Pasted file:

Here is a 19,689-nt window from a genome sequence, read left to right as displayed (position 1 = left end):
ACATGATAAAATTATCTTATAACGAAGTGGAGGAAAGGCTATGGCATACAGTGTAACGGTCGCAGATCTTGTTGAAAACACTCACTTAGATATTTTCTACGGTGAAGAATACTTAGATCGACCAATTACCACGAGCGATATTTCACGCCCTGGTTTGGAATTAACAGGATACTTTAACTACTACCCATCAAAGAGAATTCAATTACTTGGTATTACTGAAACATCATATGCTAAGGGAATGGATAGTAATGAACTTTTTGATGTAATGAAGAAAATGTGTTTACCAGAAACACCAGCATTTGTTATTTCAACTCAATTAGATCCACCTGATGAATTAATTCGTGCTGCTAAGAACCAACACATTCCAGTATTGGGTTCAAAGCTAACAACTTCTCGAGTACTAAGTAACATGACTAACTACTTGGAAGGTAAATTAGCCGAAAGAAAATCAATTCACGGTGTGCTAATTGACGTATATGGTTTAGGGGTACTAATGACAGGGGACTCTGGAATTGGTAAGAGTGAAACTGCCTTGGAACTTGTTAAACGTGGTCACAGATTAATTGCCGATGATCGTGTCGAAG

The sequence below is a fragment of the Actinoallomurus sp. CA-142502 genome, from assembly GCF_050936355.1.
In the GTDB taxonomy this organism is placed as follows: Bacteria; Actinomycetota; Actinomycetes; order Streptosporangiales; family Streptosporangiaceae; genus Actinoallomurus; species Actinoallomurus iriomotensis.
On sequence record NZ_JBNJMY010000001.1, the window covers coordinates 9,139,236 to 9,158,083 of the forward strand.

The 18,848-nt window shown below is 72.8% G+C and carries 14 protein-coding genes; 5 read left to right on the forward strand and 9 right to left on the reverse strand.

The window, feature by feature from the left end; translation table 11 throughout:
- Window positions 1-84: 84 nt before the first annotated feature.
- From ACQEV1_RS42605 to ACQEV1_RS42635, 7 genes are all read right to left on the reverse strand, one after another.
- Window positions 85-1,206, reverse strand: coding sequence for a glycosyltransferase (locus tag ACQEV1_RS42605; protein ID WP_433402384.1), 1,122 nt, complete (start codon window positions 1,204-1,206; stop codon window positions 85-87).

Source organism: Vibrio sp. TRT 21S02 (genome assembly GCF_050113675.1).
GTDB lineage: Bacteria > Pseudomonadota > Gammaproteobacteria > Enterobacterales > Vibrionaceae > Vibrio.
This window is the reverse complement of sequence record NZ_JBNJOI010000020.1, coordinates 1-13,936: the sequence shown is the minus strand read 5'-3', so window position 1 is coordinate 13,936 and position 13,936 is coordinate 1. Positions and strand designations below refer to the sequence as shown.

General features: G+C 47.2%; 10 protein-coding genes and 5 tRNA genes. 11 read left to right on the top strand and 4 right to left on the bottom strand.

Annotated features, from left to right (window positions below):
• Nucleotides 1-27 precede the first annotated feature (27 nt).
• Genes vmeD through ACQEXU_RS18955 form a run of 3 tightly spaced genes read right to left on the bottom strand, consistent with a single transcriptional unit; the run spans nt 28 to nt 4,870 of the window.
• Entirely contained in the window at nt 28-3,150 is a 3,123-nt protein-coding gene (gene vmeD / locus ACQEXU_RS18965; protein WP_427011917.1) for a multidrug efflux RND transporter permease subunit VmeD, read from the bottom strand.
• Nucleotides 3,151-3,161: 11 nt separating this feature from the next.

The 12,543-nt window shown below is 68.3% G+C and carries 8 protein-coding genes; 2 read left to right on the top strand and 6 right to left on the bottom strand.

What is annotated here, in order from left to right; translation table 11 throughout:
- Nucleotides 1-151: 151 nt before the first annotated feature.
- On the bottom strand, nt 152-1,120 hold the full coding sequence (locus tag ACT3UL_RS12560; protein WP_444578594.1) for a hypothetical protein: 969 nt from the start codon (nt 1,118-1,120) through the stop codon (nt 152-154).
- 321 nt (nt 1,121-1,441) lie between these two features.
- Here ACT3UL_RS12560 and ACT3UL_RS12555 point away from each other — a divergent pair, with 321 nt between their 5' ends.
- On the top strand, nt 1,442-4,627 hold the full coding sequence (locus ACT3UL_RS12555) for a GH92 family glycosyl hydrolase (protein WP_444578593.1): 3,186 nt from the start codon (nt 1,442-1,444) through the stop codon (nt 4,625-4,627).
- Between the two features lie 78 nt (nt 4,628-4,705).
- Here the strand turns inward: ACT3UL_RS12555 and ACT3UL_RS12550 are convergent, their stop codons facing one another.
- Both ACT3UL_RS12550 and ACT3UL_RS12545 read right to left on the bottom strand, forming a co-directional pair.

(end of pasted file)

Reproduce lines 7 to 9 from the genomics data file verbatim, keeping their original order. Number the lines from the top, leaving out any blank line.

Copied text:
The window, feature by feature from the left end; translation table 11 throughout:
- Window positions 1-84: 84 nt before the first annotated feature.
- From ACQEV1_RS42605 to ACQEV1_RS42635, 7 genes are all read right to left on the reverse strand, one after another.